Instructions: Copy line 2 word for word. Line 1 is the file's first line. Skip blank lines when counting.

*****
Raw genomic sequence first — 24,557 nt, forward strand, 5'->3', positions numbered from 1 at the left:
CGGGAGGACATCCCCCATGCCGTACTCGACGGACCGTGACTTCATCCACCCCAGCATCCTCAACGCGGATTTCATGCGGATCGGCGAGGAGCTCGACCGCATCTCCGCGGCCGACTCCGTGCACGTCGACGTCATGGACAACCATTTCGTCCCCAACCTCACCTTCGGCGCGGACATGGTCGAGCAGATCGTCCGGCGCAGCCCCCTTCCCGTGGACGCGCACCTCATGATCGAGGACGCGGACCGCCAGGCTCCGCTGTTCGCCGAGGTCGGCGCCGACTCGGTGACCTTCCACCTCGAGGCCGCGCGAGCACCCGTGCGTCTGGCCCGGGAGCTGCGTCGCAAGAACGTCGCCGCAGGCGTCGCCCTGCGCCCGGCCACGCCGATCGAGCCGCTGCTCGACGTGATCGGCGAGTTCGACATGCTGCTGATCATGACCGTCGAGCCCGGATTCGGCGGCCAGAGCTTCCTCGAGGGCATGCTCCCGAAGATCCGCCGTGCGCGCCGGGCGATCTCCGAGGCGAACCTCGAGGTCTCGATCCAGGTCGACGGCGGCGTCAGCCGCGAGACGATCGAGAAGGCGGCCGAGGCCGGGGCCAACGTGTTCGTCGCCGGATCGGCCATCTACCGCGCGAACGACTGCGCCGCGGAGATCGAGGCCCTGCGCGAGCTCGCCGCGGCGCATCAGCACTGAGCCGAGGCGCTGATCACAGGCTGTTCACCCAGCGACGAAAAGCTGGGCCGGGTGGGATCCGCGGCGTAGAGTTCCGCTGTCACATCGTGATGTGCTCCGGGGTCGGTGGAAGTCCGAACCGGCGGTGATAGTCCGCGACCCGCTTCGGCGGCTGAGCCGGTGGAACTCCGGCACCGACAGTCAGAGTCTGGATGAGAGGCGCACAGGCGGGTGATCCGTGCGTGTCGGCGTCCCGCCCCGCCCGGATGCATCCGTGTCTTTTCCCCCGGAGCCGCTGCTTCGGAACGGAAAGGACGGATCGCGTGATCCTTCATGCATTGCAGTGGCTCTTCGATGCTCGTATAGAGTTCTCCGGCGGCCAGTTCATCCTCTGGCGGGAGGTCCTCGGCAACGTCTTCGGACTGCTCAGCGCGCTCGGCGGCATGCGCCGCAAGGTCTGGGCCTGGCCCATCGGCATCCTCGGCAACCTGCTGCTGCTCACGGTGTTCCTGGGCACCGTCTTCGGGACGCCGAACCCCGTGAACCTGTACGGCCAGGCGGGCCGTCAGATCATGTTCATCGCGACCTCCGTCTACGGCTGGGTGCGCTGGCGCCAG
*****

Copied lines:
CGGGAGGACATCCCCCATGCCGTACTCGACGGACCGTGACTTCATCCACCCCAGCATCCTCAACGCGGATTTCATGCGGATCGGCGAGGAGCTCGACCGCATCTCCGCGGCCGACTCCGTGCACGTCGACGTCATGGACAACCATTTCGTCCCCAACCTCACCTTCGGCGCGGACATGGTCGAGCAGATCGTCCGGCGCAGCCCCCTTCCCGTGGACGCGCACCTCATGATCGAGGACGCGGACCGCCAGGCTCCGCTGTTCGCCGAGGTCGGCGCCGACTCGGTGACCTTCCACCTCGAGGCCGCGCGAGCACCCGTGCGTCTGGCCCGGGAGCTGCGTCGCAAGAACGTCGCCGCAGGCGTCGCCCTGCGCCCGGCCACGCCGATCGAGCCGCTGCTCGACGTGATCGGCGAGTTCGACATGCTGCTGATCATGACCGTCGAGCCCGGATTCGGCGGCCAGAGCTTCCTCGAGGGCATGCTCCCGAAGATCCGCCGTGCGCGCCGGGCGATCTCCGAGGCGAACCTCGAGGTCTCGATCCAGGTCGACGGCGGCGTCAGCCGCGAGACGATCGAGAAGGCGGCCGAGGCCGGGGCCAACGTGTTCGTCGCCGGATCGGCCATCTACCGCGCGAACGACTGCGCCGCGGAGATCGAGGCCCTGCGCGAGCTCGCCGCGGCGCATCAGCACTGAGCCGAGGCGCTGATCACAGGCTGTTCACCCAGCGACGAAAAGCTGGGCCGGGTGGGATCCGCGGCGTAGAGTTCCGCTGTCACATCGTGATGTGCTCCGGGGTCGGTGGAAGTCCGAACCGGCGGTGATAGTCCGCGACCCGCTTCGGCGGCTGAGCCGGTGGAACTCCGGCACCGACAGTCAGAGTCTGGATGAGAGGCGCACAGGCGGGTGATCCGTGCGTGTCGGCGTCCCGCCCCGCCCGGATGCATCCGTGTCTTTTCCCCCGGAGCCGCTGCTTCGGAACGGAAAGGACGGATCGCGTGATCCTTCATGCATTGCAGTGGCTCTTCGATGCTCGTATAGAGTTCTCCGGCGGCCAGTTCATCCTCTGGCGGGAGGTCCTCGGCAACGTCTTCGGACTGCTCAGCGCGCTCGGCGGCATGCGCCGCAAGGTCTGGGCCTGGCCCATCGGCATCCTCGGCAACCTGCTGCTGCTCACGGTGTTCCTGGGCACCGTCTTCGGGACGCCGAACCCCGTGAACCTGTACGGCCAGGCGGGCCGTCAGATCATGTTCATCGCGACCTCCGTCTACGGCTGGGTGCGCTGGCGCCAG